On April 9, 2011, in the course of an entrapment operation, PO2 Arsua, PO2 Talingting, Jr., and PO1 Jef Nemenzo (PO1 Nemenzo), acting as poseur customers, handed P15,000.00 worth of marked money to the "mamasang"/manager of Jaguar in exchange for sexual service. At the pre­arranged signal, the rest of the RAHTTF members raided Jaguar resulting to multiple arrests, seizure of sexual paraphernalia, recovery of the marked money from one Jocelyn Balili (Balili),[10] and the rescue of 146 women and minor children.[11] Later, six (6) of these women - who all worked at Jaguar as GROs, namely, AAA, BBB, CCC, DDD, EEE, and FFF[12] (AAA Group) - executed affidavits[13] identifying petitioners, Tico, and Ann as Jaguar's owners. Accordingly, a criminal complaint for violation of Sections 4 (a) and (e) in relation to Sections 6 (a) and (c) of RA 9208 was filed against them, before the Office of the City Prosecutor, Cebu City (OCP), docketed as NPS Docket No. VII-09-INV-IID00605.[14]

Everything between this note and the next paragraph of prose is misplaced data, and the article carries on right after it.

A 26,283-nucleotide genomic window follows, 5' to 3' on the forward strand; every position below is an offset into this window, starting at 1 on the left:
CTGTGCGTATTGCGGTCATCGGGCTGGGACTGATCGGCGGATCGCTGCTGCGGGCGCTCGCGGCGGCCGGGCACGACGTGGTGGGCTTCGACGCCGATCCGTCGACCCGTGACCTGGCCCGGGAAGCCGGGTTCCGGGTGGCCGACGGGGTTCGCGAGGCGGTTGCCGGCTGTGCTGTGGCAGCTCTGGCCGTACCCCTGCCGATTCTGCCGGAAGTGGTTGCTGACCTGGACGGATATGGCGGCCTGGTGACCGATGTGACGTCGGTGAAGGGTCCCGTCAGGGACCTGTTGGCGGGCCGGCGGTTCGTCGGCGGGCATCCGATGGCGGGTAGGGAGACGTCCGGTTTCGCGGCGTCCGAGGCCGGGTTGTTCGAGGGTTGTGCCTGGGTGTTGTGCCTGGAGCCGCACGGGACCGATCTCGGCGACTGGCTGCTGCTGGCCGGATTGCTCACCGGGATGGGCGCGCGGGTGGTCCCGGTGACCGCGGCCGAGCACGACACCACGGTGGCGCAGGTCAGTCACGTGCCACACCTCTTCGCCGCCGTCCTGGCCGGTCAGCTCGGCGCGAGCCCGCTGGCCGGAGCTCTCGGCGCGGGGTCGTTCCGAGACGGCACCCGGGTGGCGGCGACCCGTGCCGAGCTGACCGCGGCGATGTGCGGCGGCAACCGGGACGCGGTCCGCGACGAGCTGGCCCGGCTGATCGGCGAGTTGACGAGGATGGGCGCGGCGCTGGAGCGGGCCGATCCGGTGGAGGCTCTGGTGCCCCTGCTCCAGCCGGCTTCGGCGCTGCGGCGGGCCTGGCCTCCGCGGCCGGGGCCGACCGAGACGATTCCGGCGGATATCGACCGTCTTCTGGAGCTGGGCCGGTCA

In defense, Vinson denied ownership of Jaguar and asserted that he had sold his rights and interests therein to one Charles Theodore Rivera pursuant to a Deed of Assignment[15] dated December 14, 2009 (December 14, 2009 Deed of Assignent). Not being the manager nor owner of Jaguar, therefore, he had no control and supervision over the AAA Group, with whom he denied acquaintance. Similarly, Benny claimed that he was neither the owner nor manager of Jaguar and was not even present during the raid. He raised "mistake in identity" as defense, stressing that he was not the same person identified by the AAA Group in their respective affidavits.[16]

During the pendency of the preliminary investigation, or on May 31, 2011, the AAA Group submitted affidavits[17] stating that their previous affidavits were vitiated and not of their own free will and voluntary deed,[18] effectively recanting the same.